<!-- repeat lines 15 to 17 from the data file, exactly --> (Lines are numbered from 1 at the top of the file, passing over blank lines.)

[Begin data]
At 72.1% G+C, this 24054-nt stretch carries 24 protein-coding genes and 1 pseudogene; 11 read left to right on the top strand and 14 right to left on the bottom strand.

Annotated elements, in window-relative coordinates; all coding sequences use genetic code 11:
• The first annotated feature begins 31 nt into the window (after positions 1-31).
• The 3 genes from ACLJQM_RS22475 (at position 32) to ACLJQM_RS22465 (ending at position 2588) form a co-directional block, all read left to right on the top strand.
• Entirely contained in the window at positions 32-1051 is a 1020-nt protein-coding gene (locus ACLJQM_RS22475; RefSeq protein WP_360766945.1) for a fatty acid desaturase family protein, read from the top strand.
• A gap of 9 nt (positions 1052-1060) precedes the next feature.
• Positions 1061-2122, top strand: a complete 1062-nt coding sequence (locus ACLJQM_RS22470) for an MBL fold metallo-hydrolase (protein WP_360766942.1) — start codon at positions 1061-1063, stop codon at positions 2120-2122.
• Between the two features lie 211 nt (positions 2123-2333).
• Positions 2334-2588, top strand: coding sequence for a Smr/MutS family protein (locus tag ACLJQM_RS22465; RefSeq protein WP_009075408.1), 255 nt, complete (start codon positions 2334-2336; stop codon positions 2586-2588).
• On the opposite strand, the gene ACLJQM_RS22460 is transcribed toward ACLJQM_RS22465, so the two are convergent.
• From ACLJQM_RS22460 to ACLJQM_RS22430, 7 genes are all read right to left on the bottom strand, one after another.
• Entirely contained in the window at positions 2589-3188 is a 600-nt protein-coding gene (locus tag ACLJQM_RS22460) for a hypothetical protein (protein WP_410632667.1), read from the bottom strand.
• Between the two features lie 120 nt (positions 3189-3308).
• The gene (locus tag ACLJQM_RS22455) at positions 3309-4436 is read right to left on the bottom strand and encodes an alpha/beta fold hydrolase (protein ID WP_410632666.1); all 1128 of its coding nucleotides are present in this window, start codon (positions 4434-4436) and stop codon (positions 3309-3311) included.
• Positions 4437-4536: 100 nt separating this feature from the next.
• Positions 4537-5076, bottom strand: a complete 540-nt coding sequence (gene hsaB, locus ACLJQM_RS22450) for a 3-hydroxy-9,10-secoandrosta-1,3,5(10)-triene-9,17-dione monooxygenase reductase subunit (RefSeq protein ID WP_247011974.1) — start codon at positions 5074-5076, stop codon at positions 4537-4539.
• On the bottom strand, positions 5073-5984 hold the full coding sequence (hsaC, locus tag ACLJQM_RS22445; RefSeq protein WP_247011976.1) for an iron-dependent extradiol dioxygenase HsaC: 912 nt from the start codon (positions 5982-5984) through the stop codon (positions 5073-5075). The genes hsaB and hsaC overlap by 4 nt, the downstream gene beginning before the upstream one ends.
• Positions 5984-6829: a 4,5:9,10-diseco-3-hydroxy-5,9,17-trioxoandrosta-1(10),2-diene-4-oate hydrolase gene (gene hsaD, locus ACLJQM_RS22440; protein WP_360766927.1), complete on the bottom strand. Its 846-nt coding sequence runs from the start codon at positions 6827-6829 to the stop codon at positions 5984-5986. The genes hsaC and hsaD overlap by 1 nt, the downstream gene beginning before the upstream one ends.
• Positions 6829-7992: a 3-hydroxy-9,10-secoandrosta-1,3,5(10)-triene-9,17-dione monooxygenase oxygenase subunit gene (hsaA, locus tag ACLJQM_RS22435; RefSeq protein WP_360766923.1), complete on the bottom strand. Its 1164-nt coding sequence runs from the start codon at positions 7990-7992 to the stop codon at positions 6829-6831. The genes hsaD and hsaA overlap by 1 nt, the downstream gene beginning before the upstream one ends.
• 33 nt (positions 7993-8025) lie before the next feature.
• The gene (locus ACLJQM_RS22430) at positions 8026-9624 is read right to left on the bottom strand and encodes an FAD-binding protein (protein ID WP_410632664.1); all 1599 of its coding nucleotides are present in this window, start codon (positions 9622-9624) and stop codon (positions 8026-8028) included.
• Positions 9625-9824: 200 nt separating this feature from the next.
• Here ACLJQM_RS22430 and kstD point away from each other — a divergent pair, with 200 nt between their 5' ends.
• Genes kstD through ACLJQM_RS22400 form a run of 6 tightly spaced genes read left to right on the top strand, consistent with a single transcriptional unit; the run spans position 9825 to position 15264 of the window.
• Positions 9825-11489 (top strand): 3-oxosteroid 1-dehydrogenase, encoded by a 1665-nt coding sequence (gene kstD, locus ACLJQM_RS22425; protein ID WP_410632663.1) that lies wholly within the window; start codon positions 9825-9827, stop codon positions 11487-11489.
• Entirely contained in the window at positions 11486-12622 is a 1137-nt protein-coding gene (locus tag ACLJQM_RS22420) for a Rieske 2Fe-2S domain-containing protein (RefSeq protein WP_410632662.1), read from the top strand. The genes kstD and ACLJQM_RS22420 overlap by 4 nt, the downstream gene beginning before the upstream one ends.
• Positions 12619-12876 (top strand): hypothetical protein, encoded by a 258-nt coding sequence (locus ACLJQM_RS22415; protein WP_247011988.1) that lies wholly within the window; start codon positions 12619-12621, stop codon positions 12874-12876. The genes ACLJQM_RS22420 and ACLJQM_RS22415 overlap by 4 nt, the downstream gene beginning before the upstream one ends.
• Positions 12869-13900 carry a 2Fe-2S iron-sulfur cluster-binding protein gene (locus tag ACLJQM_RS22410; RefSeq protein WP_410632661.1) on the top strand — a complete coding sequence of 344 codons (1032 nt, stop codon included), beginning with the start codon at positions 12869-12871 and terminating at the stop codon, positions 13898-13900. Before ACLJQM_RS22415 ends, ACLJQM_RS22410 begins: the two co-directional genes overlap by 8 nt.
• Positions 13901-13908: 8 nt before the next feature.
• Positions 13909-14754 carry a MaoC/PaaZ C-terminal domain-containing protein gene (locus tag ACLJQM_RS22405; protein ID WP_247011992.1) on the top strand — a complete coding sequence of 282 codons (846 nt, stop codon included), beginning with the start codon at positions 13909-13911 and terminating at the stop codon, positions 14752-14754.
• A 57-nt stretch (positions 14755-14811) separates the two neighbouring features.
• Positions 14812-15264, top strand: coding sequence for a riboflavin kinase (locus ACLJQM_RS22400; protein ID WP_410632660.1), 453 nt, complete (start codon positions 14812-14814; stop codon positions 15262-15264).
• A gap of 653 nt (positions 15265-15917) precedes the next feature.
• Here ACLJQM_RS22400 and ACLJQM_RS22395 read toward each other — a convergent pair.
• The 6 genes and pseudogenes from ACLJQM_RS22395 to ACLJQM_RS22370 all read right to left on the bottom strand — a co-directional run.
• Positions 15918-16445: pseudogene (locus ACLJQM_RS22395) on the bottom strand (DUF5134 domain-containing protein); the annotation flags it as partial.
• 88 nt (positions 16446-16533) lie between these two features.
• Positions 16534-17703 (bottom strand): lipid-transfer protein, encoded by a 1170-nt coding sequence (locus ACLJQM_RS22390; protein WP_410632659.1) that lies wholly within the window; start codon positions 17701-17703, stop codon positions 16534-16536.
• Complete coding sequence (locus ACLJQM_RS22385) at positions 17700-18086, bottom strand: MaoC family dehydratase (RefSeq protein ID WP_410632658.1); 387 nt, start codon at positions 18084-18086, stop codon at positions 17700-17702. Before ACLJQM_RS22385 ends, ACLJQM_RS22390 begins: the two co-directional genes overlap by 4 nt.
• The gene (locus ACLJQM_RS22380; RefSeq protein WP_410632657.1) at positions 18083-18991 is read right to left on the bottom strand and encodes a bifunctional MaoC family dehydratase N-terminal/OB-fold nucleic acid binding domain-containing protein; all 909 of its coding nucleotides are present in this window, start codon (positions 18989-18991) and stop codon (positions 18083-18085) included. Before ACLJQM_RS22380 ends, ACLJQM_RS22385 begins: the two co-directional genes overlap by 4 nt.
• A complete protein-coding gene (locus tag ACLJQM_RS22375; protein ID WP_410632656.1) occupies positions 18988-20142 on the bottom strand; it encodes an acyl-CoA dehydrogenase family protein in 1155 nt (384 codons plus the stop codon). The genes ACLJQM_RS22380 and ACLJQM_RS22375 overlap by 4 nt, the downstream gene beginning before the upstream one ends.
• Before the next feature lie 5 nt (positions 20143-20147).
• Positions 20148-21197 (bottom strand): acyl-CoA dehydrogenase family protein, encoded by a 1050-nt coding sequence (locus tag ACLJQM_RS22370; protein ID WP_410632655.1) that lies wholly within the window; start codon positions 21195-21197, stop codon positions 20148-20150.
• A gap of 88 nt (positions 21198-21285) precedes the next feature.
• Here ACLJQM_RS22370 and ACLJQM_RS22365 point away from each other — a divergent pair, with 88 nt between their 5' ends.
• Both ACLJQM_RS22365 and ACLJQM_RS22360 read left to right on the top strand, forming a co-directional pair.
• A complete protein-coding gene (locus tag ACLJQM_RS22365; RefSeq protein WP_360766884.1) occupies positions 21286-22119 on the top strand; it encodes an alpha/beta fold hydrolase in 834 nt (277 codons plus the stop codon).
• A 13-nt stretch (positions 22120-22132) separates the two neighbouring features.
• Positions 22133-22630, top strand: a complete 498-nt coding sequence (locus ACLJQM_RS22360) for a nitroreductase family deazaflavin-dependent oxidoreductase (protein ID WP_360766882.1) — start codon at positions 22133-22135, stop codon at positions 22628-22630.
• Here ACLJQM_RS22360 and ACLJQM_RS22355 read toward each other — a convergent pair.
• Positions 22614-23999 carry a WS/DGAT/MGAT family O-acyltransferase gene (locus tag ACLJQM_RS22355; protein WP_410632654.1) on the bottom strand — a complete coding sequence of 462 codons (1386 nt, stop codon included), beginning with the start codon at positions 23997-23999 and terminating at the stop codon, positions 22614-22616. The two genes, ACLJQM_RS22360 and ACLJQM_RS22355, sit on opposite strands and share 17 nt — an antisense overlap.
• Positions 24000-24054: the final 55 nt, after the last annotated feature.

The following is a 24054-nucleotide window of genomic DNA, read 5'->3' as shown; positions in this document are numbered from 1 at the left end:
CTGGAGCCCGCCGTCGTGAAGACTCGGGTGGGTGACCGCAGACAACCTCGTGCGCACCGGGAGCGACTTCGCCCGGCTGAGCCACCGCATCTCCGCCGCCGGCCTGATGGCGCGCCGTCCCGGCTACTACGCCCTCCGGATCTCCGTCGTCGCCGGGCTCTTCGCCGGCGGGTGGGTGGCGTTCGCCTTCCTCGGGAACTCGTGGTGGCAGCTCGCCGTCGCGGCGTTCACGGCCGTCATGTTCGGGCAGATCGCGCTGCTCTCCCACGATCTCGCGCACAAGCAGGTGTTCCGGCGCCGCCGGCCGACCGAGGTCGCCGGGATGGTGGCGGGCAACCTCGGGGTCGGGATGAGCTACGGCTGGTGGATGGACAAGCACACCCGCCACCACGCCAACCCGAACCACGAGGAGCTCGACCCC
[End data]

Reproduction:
• Positions 4437-4536: 100 nt separating this feature from the next.
• Positions 4537-5076, bottom strand: a complete 540-nt coding sequence (gene hsaB, locus ACLJQM_RS22450) for a 3-hydroxy-9,10-secoandrosta-1,3,5(10)-triene-9,17-dione monooxygenase reductase subunit (RefSeq protein ID WP_247011974.1) — start codon at positions 5074-5076, stop codon at positions 4537-4539.
• On the bottom strand, positions 5073-5984 hold the full coding sequence (hsaC, locus tag ACLJQM_RS22445; RefSeq protein WP_247011976.1) for an iron-dependent extradiol dioxygenase HsaC: 912 nt from the start codon (positions 5982-5984) through the stop codon (positions 5073-5075). The genes hsaB and hsaC overlap by 4 nt, the downstream gene beginning before the upstream one ends.